The Poetics of Space

What is the author's style in The Poetics of Space by Gaston Bachelard?

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Gaston Bachelard is the French philosopher who wrote "The Poetics of Space." He was a leading philosopher of Europe and a Sorbonne university professor. Bachelard begins his study in philosophy of science but eventually turns to the philosophy of art and esthetics. As an older man at the height of his renowned scientific career, Bachelard decides to take on the challenge of an entirely new body of knowledge. He admits at the outset that his acquired knowledge in science does not help him understand the poetic imagination. Bachelard leads the reader, as he explores himself, on a journey through inhabited spaces as a poet might see them. Bachelard is accustomed to use specific scientific methods, tools and "facts" to analyze and evaluate thought and appearances that is useless on this journey.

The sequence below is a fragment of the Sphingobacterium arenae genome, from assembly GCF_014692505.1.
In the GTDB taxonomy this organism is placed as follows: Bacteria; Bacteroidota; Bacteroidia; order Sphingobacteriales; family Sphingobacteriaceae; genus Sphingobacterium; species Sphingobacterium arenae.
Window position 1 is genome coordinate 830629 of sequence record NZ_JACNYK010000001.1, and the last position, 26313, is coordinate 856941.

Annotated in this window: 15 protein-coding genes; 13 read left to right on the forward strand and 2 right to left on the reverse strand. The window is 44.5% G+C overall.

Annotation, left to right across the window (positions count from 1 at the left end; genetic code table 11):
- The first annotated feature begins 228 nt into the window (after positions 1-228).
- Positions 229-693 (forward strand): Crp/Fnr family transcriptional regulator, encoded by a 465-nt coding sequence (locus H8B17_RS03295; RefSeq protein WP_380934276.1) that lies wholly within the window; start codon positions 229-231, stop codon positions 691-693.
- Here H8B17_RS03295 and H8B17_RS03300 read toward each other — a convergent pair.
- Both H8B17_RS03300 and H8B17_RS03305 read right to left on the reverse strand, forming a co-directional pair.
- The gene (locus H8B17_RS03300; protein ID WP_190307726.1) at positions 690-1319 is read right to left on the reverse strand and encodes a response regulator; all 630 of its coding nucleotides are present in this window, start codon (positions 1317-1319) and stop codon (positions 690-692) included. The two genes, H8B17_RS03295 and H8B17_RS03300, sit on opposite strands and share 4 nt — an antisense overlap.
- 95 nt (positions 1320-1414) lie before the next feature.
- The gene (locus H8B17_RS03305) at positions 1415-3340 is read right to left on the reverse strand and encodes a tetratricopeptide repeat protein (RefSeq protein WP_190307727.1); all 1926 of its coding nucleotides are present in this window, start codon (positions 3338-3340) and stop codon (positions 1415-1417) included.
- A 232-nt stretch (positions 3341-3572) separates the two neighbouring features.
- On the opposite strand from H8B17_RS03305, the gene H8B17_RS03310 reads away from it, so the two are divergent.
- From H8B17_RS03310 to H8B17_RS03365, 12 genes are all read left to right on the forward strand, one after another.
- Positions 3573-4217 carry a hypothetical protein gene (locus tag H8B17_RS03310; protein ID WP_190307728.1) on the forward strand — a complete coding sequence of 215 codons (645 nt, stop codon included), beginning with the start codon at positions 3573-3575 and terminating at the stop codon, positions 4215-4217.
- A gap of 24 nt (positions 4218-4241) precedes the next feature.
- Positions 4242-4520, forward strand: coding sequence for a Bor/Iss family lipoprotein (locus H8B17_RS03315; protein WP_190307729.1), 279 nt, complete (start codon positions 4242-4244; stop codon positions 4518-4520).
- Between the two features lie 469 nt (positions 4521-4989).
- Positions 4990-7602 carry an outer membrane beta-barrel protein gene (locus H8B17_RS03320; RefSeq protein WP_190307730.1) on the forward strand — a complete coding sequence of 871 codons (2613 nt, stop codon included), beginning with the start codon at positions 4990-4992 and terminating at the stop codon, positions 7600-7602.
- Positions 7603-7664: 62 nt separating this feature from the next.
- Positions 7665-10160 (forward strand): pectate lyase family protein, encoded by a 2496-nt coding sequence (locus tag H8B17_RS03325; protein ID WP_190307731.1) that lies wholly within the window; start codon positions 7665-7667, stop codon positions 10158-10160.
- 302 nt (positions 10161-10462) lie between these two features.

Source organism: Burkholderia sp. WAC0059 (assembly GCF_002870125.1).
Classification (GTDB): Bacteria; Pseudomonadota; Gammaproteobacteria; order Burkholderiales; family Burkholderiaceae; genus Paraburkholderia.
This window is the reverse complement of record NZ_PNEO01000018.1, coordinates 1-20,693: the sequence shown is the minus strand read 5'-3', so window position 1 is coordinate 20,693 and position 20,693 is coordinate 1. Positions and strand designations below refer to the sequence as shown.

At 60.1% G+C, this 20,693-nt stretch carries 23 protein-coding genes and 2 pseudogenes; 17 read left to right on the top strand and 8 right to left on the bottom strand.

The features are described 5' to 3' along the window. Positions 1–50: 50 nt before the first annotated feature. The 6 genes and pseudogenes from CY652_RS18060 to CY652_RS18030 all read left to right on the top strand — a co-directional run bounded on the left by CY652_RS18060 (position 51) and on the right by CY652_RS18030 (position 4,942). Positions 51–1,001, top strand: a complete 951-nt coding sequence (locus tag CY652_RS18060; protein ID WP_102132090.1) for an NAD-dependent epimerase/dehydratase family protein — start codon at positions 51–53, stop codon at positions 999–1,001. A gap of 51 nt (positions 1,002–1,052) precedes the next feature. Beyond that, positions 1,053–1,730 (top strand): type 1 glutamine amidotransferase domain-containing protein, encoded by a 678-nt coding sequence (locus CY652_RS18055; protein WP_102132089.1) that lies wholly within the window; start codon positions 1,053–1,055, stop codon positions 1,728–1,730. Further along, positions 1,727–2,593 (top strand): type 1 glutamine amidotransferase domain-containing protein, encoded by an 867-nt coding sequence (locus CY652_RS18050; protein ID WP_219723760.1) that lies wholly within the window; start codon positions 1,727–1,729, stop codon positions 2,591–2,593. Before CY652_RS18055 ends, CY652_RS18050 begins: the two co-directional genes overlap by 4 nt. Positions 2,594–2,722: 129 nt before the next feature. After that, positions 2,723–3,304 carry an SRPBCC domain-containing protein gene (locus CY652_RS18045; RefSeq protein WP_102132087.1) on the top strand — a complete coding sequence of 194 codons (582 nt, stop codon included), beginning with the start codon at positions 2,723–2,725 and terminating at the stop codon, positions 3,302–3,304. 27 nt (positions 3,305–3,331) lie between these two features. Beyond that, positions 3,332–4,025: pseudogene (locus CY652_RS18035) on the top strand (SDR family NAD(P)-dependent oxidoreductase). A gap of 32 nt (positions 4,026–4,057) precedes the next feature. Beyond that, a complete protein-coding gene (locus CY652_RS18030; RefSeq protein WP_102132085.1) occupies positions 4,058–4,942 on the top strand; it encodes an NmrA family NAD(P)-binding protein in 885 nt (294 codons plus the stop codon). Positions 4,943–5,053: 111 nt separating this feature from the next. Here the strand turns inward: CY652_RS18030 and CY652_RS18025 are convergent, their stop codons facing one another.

"The Poetics of Space" is an apparent self-exploration of the new, mature and revised thought of an older, perhaps wiser, scientist. He discovers as a child might, the wonder of things he once took for granted as a reasoning scientist. His book is full of comparative comments how one or another professional might see the same phenomenon. Bachelard seems to examine his own thoughts with the reader so he can better understand his own feelings. Gaston perhaps is his own audience as he ruminates on a world of dream and imagination that lies within poetic images. Among many audiences, he comments on are psychologists, phenomenologists and psychoanalysts. He knows how scientists see these things, and having been one himself, Bachelard pushes his limits forward by commenting on how these other quasi-scientists see things to reach out for his own poetic imagination.


The Poetics of Space